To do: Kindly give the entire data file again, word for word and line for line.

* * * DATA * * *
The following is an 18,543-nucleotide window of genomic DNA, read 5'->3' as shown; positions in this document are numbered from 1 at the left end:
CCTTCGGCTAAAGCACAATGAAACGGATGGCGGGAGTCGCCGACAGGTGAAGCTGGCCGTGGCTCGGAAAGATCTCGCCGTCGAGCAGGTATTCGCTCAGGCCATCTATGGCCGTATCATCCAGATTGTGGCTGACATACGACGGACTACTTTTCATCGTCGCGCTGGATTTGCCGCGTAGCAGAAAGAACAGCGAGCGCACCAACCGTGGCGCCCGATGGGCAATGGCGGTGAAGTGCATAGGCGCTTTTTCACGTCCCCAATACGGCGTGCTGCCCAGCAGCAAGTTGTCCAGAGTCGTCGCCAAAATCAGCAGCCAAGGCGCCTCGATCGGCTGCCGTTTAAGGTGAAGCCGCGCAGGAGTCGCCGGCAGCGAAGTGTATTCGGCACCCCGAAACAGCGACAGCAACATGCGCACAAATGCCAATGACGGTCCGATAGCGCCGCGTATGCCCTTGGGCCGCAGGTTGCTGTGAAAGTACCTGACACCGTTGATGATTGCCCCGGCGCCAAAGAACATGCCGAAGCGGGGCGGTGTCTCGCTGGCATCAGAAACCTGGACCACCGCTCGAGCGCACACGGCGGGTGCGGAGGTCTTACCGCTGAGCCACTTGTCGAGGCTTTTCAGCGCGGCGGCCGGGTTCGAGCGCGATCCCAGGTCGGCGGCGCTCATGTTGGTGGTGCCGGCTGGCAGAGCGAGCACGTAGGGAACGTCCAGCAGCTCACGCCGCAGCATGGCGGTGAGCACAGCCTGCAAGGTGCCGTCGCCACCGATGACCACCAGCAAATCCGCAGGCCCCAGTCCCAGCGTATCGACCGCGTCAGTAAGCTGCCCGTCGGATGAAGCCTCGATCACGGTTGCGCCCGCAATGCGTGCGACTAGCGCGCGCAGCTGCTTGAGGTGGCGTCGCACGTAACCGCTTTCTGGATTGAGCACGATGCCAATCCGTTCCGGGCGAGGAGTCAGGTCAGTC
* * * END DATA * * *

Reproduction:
The following is an 18,543-nucleotide window of genomic DNA, read 5'->3' as shown; positions in this document are numbered from 1 at the left end:
CCTTCGGCTAAAGCACAATGAAACGGATGGCGGGAGTCGCCGACAGGTGAAGCTGGCCGTGGCTCGGAAAGATCTCGCCGTCGAGCAGGTATTCGCTCAGGCCATCTATGGCCGTATCATCCAGATTGTGGCTGACATACGACGGACTACTTTTCATCGTCGCGCTGGATTTGCCGCGTAGCAGAAAGAACAGCGAGCGCACCAACCGTGGCGCCCGATGGGCAATGGCGGTGAAGTGCATAGGCGCTTTTTCACGTCCCCAATACGGCGTGCTGCCCAGCAGCAAGTTGTCCAGAGTCGTCGCCAAAATCAGCAGCCAAGGCGCCTCGATCGGCTGCCGTTTAAGGTGAAGCCGCGCAGGAGTCGCCGGCAGCGAAGTGTATTCGGCACCCCGAAACAGCGACAGCAACATGCGCACAAATGCCAATGACGGTCCGATAGCGCCGCGTATGCCCTTGGGCCGCAGGTTGCTGTGAAAGTACCTGACACCGTTGATGATTGCCCCGGCGCCAAAGAACATGCCGAAGCGGGGCGGTGTCTCGCTGGCATCAGAAACCTGGACCACCGCTCGAGCGCACACGGCGGGTGCGGAGGTCTTACCGCTGAGCCACTTGTCGAGGCTTTTCAGCGCGGCGGCCGGGTTCGAGCGCGATCCCAGGTCGGCGGCGCTCATGTTGGTGGTGCCGGCTGGCAGAGCGAGCACGTAGGGAACGTCCAGCAGCTCACGCCGCAGCATGGCGGTGAGCACAGCCTGCAAGGTGCCGTCGCCACCGATGACCACCAGCAAATCCGCAGGCCCCAGTCCCAGCGTATCGACCGCGTCAGTAAGCTGCCCGTCGGATGAAGCCTCGATCACGGTTGCGCCCGCAATGCGTGCGACTAGCGCGCGCAGCTGCTTGAGGTGGCGTCGCACGTAACCGCTTTCTGGATTGAGCACGATGCCAATCCGTTCCGGGCGAGGAGTCAGGTCAGTC